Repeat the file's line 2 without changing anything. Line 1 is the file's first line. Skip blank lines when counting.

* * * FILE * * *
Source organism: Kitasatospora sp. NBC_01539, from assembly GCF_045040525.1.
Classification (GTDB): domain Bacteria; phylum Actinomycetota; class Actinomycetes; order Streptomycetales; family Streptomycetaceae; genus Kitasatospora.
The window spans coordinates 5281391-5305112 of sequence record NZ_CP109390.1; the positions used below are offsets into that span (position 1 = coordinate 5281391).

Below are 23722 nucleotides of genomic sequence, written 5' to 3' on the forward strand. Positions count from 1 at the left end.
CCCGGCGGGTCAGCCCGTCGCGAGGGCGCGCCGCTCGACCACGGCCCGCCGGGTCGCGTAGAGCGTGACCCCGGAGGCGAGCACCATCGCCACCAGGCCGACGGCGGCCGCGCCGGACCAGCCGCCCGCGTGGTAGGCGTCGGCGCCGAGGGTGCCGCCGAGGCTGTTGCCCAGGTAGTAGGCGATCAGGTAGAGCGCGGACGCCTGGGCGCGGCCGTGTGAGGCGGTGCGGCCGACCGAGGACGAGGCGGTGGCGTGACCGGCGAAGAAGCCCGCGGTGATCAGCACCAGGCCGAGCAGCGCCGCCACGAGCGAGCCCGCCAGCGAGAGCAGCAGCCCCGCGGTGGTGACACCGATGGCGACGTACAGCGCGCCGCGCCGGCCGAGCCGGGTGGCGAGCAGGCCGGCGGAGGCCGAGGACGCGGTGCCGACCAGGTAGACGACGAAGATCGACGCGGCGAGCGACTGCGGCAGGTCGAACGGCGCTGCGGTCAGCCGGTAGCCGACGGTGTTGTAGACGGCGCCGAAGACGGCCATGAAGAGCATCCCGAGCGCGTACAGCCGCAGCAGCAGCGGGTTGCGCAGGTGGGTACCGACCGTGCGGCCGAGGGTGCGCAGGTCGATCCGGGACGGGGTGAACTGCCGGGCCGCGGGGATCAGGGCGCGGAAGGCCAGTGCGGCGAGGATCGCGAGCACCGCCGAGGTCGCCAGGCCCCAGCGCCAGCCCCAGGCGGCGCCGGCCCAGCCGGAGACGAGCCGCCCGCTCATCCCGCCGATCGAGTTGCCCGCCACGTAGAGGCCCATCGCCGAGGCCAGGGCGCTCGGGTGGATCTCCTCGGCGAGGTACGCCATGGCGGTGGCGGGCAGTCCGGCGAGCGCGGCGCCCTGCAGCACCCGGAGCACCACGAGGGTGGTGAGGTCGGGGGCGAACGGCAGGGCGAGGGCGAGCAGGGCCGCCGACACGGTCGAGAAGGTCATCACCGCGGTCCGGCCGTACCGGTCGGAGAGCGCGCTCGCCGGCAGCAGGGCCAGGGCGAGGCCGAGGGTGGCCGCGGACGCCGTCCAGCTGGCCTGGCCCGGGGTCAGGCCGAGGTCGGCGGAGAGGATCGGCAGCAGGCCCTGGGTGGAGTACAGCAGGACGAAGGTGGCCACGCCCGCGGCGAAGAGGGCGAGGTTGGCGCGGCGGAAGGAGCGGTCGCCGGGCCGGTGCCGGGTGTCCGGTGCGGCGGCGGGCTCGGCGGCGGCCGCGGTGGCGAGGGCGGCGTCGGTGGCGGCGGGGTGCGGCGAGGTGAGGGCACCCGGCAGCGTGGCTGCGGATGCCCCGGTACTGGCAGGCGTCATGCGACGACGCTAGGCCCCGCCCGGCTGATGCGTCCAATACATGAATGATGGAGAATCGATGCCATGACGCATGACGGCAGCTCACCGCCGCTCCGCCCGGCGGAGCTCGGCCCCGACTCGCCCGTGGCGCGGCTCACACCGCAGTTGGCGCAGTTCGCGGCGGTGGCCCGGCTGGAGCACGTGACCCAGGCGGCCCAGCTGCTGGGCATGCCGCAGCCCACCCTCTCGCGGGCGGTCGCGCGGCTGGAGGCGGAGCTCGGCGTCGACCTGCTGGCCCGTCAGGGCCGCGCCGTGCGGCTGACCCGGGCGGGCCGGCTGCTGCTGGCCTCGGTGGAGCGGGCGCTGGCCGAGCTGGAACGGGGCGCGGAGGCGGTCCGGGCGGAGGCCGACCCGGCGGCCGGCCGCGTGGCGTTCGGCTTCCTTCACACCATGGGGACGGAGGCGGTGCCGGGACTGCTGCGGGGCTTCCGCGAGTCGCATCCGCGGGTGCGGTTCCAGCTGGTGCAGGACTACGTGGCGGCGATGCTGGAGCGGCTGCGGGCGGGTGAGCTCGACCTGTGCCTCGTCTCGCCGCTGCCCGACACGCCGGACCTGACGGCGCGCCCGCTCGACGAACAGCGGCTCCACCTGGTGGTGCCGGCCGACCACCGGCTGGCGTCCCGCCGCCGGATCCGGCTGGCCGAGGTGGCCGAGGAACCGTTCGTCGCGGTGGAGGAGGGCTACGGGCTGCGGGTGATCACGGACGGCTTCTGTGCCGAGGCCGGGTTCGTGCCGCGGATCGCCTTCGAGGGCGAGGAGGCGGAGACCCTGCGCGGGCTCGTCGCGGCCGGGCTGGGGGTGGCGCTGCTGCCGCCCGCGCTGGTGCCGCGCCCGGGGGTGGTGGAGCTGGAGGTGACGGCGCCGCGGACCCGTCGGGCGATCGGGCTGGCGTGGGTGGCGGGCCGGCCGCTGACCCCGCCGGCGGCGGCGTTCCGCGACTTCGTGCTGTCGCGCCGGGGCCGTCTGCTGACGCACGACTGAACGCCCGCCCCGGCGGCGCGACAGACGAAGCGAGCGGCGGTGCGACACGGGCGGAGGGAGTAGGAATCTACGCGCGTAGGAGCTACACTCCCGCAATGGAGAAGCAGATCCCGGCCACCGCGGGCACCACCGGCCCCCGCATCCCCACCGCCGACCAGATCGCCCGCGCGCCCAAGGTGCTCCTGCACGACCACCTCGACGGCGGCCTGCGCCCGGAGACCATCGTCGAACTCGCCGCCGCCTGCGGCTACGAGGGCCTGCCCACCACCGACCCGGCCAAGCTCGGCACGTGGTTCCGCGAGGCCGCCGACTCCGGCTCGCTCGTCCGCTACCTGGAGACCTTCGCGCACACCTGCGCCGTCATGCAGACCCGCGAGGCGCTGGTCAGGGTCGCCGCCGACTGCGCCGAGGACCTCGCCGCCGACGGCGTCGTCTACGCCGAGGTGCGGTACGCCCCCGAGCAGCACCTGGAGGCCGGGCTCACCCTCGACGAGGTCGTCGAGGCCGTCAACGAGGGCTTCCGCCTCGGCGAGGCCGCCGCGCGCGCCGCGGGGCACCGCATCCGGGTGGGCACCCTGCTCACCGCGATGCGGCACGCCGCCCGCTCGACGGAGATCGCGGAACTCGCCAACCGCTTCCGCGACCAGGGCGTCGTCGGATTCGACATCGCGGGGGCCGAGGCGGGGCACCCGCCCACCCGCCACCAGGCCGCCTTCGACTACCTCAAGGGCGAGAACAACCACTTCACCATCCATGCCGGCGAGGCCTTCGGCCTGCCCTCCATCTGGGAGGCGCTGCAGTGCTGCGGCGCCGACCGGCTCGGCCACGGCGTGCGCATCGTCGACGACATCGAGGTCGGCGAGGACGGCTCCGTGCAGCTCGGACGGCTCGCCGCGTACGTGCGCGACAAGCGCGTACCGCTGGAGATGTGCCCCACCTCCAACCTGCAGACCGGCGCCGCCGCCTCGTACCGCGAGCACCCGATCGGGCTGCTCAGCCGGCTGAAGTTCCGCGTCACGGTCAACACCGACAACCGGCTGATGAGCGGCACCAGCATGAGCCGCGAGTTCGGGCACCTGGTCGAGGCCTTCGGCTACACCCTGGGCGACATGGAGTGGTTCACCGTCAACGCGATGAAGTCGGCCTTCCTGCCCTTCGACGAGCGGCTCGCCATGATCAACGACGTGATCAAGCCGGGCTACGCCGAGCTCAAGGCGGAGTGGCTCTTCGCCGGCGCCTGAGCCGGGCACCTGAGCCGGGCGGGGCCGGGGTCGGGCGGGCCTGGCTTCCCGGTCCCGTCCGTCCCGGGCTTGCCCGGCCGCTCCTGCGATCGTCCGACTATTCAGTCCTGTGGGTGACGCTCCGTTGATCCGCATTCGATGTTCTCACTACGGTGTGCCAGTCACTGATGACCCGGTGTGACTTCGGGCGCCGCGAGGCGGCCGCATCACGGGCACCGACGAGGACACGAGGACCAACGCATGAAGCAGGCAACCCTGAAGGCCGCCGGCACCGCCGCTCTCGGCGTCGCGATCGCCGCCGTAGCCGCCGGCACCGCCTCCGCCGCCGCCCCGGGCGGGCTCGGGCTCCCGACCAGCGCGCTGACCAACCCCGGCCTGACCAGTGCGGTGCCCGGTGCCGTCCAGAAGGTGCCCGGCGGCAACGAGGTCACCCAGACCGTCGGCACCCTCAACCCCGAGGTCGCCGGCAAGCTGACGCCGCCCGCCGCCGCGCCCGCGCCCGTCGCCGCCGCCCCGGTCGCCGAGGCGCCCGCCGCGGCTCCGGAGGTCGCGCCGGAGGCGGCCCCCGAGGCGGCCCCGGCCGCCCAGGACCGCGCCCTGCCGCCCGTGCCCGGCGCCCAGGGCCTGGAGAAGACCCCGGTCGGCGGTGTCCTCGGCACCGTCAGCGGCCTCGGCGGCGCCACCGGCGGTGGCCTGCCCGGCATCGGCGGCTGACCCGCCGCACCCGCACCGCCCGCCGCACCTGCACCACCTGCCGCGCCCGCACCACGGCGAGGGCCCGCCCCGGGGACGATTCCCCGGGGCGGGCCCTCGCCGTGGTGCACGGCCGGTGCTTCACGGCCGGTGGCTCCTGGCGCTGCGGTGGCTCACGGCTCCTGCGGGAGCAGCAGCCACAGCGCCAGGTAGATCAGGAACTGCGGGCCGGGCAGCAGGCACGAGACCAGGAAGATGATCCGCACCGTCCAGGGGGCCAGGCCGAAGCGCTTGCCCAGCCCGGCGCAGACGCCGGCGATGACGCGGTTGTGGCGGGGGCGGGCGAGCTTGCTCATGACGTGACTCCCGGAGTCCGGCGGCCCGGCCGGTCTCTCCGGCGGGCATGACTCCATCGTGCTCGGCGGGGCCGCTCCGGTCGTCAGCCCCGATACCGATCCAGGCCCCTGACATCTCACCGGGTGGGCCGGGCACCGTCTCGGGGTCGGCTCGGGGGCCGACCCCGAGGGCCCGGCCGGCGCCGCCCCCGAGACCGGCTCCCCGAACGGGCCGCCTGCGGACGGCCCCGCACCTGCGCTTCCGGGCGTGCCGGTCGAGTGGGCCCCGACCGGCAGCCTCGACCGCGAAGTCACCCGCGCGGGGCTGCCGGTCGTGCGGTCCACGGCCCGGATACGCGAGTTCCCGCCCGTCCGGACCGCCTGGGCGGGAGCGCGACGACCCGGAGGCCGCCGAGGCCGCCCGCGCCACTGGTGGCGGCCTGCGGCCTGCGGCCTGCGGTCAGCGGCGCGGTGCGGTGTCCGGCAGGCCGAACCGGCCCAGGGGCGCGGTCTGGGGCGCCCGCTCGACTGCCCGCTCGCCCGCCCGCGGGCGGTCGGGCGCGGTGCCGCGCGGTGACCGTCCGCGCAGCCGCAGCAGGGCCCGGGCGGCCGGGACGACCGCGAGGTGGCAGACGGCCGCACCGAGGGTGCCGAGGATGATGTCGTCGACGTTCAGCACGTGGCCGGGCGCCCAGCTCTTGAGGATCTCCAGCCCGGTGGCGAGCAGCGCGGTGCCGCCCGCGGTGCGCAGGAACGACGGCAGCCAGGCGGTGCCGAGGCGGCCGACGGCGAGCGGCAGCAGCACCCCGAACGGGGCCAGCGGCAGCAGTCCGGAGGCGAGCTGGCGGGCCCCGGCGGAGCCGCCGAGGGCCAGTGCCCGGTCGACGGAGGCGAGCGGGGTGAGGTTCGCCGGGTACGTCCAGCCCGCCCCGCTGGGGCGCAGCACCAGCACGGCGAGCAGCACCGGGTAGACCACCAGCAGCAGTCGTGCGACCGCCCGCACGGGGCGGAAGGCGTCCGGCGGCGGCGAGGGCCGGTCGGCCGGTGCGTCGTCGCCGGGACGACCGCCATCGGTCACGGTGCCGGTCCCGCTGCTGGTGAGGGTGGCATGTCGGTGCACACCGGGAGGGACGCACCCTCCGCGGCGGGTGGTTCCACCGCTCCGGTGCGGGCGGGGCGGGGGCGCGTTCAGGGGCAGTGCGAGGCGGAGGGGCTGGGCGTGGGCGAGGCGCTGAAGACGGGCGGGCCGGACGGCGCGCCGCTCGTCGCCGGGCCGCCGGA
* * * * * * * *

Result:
Classification (GTDB): domain Bacteria; phylum Actinomycetota; class Actinomycetes; order Streptomycetales; family Streptomycetaceae; genus Kitasatospora.